TUESDAY, July 12, 2005 (HealthDay News) -- Dozens of U.S. states now have laws requiring expanded screening for specific disorders in newborns, but most infants in the country still do not receive the full panel of 29 tests recommended by experts, according to a March of Dimes report released Tuesday.
Screening is typically done by testing a few drops of blood taken from a newborn's heel. That blood sample is analyzed for indicators of a variety of disorders, such as metabolic conditions, that can be successfully managed or treated if diagnosed early.
The report said that, as of June 1, 2005, 23 states had initiated newborn screening programs designed to check for more than 20 of the 29 disorders recommended by the American College of Medical Genetics. Those screening programs cover about 38 percent of the approximately 4 million babies born each year in the United States.
Twelve states -- accounting for about 20 percent of babies -- require screening for between 10 and 20 disorders. Another 15 states plus the District of Columbia -- accounting for about 43 percent of U.S. newborns -- require screening for fewer than 10 disorders.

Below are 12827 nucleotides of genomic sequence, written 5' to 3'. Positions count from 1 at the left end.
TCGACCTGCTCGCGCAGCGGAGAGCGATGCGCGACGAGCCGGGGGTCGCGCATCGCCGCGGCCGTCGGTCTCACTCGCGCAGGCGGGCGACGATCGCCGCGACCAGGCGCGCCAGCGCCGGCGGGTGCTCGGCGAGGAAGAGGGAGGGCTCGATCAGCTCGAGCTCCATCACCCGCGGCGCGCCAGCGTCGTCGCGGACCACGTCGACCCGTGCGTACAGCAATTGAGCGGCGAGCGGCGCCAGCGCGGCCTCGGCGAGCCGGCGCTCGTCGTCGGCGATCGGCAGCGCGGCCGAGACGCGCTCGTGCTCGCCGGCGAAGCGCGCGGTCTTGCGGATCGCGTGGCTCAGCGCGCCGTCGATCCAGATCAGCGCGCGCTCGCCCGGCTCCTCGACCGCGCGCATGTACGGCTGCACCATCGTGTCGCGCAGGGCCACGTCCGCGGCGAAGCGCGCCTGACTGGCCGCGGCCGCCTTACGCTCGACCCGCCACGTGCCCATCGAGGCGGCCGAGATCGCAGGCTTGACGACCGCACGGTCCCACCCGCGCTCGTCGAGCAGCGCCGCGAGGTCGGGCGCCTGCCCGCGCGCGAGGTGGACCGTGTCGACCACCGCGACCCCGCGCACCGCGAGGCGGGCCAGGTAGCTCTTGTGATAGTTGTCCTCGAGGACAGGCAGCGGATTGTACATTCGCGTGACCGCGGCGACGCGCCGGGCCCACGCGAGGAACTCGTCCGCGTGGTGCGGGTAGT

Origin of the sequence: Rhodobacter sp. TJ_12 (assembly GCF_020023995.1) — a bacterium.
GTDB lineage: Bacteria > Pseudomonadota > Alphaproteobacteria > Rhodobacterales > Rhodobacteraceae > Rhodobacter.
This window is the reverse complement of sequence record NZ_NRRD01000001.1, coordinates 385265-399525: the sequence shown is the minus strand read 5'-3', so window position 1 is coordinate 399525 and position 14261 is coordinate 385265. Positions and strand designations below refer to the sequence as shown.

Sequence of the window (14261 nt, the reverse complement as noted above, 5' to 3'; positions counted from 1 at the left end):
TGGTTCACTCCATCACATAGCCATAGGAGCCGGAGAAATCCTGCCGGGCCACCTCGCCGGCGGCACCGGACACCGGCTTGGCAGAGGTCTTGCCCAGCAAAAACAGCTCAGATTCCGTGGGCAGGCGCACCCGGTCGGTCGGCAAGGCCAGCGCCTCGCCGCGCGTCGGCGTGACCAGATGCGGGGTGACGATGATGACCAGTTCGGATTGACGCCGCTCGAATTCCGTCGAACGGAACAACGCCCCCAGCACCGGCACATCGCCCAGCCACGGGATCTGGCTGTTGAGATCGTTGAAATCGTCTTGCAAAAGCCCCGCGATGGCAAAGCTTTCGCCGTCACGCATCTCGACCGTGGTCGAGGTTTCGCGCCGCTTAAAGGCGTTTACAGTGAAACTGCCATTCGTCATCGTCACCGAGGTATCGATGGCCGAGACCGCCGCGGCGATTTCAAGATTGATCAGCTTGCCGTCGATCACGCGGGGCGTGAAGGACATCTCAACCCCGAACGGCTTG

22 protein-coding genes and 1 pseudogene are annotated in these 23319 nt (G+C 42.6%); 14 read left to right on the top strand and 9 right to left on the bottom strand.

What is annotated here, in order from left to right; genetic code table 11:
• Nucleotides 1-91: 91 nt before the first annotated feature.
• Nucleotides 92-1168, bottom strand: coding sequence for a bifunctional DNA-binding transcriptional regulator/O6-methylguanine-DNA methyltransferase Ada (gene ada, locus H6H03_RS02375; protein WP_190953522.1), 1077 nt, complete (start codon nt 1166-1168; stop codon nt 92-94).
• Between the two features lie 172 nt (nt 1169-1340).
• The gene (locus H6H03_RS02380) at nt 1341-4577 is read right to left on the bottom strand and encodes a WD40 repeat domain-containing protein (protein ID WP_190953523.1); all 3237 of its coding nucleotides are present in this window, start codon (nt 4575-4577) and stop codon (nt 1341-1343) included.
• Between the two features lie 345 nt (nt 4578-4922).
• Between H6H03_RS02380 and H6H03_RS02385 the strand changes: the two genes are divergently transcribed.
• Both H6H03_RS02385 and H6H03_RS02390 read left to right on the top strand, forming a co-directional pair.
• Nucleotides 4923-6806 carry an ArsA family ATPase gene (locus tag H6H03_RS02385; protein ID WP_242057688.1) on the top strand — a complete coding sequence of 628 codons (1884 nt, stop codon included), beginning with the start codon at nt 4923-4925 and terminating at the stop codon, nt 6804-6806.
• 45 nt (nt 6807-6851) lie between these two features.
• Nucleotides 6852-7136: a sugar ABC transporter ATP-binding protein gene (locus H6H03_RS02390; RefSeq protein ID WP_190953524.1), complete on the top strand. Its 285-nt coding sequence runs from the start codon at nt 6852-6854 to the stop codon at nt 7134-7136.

"Parents need to know that the extent of newborn screening for serious and treatable disorders depends entirely on the state in which their baby is born," Dr. Jennifer L. Howse, president of the March of Dimes, said in a prepared statement.
"For infants affected with these conditions, the tests can mean the difference between life and death, or health and lifelong disability," Howse said.
In May of this year, the March of Dimes updated their policy to recommend the 29 tests, instead of the nine they previously recommended.
Last year, the March of Dimes reported that only 21 states mandated the nine recommended screening tests.
You can learn more about newborn screening at the March of Dimes.